With a book and a special issue beer, the Brussels-based Irishman and beer blogger Eoghan Walsh is paying tribute to Brussels' rich but oft-forgotten history of brewing. The book tells the stories of the rise and fall of illustrious companies, and also takes readers to the European Parliament, Anderlecht football club, Expo 58, and Patrice Lumumba's Congo.
Belgian Beer thrives on made-up stories and spooky folklore,” the American beer author Joe Stange writes in his foreword to Brussels Beer City by Eoghan Walsh. Stange refers, among other things, to the far-fetched foundation year 1366 on Stella bottles, and to the tall tales about spontaneous fermentation in the Zenne Valley. Belgium's beer heritage could certainly use some historical background.
And that is precisely what Walsh is providing. After graduating in European Studies in Maastricht, Walsh moved to Brussels in 2009, and he still lives here with his wife from Leuven. Walsh's blog about Brussels became the beer blog Beercity.brussels, and after his piece about a visit to the abandoned Atlas Brewery in Anderlecht was picked up in the now defunct magazine Belgian Beer and Food by his namesake Paul Walsh, he wrote a whole series of stories about the history of Brussels' breweries, which have now been collected in this book. It is perfect for (international) Brussels beer lovers because Walsh does not write the umpteenth story about geuze or about the current heyday of craft beer in Brussels. He tells the stories of the breweries that made the transition from spontaneous to low fermentation between 1880 and 1980, often with great success, and which left well-known visual traces in the cityscape. For example, he writes about Belle-Vue and Anderlecht football club, Vandenheuvel and Expo 58, Brasserie Leopold and the European Parliament, or Wielemans-Ceuppens and the first Congolese prime minister Patrice Lumumba, who was recruited by Wielemans to distribute Coca-Cola in Congo before independence.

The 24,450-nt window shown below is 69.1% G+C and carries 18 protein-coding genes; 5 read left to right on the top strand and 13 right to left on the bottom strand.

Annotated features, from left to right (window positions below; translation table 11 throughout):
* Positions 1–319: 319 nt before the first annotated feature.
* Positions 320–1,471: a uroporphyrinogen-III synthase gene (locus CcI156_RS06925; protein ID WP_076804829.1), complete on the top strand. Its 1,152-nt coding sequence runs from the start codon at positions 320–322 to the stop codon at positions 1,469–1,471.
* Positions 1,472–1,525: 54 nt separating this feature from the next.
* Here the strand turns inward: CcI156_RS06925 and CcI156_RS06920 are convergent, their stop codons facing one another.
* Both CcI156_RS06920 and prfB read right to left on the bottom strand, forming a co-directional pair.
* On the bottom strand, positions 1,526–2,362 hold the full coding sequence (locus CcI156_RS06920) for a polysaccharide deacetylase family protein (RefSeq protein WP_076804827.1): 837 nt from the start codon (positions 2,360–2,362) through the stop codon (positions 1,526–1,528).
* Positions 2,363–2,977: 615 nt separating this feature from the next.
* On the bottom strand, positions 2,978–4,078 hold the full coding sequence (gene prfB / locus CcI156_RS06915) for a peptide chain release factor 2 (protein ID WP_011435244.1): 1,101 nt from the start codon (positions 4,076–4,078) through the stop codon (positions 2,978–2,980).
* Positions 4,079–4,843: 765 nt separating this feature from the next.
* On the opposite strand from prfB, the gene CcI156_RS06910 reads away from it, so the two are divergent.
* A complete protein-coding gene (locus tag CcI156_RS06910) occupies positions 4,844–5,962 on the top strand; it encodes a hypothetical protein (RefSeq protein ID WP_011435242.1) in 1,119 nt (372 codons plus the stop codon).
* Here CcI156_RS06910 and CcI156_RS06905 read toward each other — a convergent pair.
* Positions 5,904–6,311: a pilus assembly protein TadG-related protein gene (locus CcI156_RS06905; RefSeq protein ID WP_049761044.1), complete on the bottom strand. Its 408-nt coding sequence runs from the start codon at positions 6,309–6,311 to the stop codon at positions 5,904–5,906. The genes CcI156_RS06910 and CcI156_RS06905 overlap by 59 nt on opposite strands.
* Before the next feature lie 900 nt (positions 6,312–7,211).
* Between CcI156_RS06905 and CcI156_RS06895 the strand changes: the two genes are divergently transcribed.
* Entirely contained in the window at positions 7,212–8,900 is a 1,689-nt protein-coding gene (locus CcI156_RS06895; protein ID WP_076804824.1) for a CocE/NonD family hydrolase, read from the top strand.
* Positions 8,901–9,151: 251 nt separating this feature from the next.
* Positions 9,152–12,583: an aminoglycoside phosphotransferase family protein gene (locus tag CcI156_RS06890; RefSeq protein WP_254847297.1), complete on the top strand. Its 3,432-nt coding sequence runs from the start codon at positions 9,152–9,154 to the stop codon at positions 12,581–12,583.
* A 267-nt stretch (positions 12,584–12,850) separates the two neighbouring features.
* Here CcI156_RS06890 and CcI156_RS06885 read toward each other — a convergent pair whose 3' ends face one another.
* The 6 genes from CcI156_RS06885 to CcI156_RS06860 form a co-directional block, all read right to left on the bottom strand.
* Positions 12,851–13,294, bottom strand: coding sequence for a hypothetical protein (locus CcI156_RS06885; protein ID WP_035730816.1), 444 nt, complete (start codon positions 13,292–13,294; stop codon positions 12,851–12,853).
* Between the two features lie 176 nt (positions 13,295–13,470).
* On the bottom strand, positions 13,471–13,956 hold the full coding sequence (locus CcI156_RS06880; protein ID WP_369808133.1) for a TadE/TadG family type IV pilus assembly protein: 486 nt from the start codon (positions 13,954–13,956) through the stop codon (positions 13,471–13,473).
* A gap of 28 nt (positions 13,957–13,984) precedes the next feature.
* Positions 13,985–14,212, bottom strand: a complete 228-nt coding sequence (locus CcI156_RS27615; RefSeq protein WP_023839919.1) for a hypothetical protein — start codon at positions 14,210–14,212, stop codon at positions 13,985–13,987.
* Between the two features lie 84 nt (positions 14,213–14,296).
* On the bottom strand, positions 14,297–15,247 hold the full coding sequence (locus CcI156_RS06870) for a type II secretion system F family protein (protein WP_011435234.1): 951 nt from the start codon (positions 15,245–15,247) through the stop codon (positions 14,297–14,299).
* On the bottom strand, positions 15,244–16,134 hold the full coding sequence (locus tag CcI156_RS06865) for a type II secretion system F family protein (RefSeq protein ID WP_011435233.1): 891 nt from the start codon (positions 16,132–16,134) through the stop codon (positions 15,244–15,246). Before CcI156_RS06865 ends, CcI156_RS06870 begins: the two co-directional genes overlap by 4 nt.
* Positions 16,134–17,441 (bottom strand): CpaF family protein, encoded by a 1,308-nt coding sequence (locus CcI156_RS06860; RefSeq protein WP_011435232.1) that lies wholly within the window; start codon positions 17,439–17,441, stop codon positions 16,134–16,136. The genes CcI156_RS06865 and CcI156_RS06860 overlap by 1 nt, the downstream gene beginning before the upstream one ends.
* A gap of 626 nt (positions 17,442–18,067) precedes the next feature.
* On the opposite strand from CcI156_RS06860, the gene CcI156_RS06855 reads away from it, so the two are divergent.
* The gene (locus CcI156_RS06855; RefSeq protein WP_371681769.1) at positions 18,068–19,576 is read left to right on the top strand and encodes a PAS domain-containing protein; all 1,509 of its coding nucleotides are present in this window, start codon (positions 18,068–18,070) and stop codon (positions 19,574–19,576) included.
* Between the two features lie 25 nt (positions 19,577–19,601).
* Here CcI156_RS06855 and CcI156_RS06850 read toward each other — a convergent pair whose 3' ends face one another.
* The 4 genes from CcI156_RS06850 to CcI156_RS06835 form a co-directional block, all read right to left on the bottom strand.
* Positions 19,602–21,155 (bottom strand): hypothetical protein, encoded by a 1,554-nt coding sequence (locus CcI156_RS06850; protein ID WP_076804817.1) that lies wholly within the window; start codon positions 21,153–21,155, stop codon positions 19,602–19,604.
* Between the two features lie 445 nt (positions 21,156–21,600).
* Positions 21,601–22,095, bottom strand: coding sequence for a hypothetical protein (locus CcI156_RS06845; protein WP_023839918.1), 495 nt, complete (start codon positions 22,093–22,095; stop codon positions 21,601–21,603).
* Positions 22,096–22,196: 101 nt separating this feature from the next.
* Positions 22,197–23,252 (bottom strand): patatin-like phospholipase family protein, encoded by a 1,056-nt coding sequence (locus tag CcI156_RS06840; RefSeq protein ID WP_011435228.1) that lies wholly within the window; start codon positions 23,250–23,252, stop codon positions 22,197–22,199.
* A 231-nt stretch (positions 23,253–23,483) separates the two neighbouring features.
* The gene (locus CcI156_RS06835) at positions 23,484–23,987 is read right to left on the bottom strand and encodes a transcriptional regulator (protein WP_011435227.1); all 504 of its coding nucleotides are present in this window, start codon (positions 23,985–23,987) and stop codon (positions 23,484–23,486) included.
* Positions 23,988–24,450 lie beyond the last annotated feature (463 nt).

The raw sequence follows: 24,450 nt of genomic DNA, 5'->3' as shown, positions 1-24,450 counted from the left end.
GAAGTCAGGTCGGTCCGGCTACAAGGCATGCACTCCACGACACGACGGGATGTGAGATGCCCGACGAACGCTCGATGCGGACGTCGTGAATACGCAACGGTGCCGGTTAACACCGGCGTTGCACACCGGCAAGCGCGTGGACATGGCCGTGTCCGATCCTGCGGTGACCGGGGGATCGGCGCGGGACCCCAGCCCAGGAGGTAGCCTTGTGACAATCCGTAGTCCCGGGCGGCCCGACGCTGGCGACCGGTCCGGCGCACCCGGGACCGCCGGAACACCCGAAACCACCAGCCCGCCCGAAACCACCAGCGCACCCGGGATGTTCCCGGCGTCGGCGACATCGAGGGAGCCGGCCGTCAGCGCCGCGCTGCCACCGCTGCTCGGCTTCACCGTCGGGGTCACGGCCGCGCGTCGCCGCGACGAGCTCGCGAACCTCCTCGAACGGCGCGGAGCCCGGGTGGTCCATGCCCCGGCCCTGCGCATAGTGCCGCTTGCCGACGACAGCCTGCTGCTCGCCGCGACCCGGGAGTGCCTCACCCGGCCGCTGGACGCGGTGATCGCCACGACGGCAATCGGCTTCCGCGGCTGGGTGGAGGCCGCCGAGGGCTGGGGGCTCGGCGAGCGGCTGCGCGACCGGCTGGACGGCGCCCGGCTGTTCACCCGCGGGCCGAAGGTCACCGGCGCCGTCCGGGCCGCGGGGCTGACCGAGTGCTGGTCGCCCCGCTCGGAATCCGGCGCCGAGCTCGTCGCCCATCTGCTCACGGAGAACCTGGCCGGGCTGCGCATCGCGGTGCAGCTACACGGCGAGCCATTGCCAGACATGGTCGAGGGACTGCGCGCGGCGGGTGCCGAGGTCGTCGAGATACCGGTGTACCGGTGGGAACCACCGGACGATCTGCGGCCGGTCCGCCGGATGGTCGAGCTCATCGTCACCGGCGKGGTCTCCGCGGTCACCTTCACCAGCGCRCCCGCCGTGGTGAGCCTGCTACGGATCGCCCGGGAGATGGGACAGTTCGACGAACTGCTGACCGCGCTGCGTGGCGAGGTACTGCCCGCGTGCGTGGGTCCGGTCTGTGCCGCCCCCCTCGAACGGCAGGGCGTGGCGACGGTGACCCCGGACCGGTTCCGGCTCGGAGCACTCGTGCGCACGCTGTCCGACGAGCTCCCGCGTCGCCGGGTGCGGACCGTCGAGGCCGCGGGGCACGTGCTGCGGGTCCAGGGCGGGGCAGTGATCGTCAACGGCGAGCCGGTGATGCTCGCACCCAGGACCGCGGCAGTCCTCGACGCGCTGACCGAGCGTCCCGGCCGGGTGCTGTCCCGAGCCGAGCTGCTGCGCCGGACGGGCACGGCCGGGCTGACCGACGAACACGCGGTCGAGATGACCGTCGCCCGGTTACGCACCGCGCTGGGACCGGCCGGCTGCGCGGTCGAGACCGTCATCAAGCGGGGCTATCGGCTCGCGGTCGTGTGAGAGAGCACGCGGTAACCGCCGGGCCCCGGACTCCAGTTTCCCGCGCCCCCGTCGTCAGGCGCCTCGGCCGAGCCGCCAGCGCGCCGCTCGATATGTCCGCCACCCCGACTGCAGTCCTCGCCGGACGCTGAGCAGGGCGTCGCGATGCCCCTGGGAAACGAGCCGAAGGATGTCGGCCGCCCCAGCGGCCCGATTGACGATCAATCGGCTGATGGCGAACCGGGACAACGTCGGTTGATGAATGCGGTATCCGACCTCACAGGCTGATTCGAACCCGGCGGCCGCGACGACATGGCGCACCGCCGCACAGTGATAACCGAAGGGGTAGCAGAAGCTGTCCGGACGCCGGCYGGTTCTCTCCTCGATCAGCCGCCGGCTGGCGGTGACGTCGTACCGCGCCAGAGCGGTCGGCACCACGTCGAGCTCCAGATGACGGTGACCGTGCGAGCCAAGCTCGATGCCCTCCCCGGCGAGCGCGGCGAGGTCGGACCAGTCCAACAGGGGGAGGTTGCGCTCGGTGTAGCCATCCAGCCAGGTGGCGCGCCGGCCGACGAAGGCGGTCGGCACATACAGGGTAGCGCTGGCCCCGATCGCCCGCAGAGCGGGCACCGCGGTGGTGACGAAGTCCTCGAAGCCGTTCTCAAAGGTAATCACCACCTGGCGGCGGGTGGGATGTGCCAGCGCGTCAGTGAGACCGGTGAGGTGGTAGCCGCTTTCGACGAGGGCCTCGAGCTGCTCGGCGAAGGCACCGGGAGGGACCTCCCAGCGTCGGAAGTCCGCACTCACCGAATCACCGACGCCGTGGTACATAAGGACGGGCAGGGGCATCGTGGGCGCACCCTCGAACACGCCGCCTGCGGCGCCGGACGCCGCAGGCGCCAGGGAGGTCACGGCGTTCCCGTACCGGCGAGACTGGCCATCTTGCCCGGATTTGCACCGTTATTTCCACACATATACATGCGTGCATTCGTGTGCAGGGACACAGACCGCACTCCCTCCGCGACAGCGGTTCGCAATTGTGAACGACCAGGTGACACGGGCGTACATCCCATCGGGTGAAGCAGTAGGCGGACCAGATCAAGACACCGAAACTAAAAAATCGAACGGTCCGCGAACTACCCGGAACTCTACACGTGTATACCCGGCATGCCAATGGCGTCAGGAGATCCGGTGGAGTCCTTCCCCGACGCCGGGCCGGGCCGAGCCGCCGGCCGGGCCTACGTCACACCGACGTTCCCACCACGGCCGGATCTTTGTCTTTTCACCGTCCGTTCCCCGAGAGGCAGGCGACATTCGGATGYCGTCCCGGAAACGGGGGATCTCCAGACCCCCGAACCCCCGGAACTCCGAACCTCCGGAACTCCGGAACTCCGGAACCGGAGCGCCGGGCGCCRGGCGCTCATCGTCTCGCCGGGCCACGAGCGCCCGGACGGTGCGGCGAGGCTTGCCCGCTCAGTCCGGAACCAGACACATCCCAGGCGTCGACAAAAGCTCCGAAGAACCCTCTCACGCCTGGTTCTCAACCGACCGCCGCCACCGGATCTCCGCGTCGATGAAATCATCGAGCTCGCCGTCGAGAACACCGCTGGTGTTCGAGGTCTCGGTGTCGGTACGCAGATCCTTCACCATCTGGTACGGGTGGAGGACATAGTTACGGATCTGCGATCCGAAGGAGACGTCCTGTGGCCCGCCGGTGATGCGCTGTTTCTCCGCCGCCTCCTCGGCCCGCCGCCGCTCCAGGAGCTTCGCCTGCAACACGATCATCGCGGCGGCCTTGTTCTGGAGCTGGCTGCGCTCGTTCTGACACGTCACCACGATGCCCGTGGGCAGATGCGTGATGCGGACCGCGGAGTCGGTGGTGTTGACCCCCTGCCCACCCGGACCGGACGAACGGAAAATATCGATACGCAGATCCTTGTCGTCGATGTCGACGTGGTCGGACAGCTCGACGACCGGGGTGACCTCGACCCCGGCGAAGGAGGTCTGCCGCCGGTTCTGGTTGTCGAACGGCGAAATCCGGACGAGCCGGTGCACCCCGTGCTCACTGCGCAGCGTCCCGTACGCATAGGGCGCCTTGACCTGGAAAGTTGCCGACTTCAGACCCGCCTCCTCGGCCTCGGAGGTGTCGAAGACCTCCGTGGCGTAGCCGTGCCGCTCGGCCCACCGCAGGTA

After Michael Jackson, Joe Stange, Tim Webb, Breandán Kearney, and Paul Walsh, Eoghan Walsh is thus another English-speaking author to write with knowledge and passion about Belgian and Brussels beer. “Well, living in Belgium as a foreigner, you can't really avoid beer, can you? If you want to get in with your in-laws and your Belgian relatives, there are a couple of touchstones. One of them is cycling and another one is certainly beer. Fifteen years ago, in Ireland you had the choice between the likes of Budweiser, Heineken, Miller, Coors, and Carlsberg, with Guinness as a separate category. There was no variety and nothing much to get excited about. In Brussels, I became obsessed with Cantillon's lambic beers, and when the craft beer shop Malt Attacks opened down by the Sint-Gillisvoorplein/parvis de Sint-Gilles, I started picking up the new local beers from Brasserie de la Senne. But since I studied history, I also wanted to learn about the past. And as I needed a focus for my blog about Brussels, beer became the lens through which to view the city, its history, its culture, its architecture… Buildings and names of breweries like Belle-Vue, Wielemans, or Caulier are a bit like the pyramids in Egypt. They have been there for as long as folk memory can remember, but not everybody really knows how they got there. If you read the book you should be able to piece the puzzle together.”
It is a funny coincidence that Eoghan's wife is from Leuven. That city is home to the Artois brewery (now Anheuser-Busch InBev), which appears in the book numerous times as the last buyer of the ever-larger Brussels brewing conglomerates, which were nevertheless closed after these mergers. “It's interesting to see that big shadow of Artois looming larger and larger over the city's breweries as time goes on. But you saw that in the UK as well. The breweries that were smarter or able to move more quickly, bought up everybody else before they were themselves bought out. Not so much out of interest in keeping those bought breweries going, but for their networks of bars and cafés through which they could now sell their own beers. Wielemans, for example, had a huge network of cafés in Brussels and elsewhere.”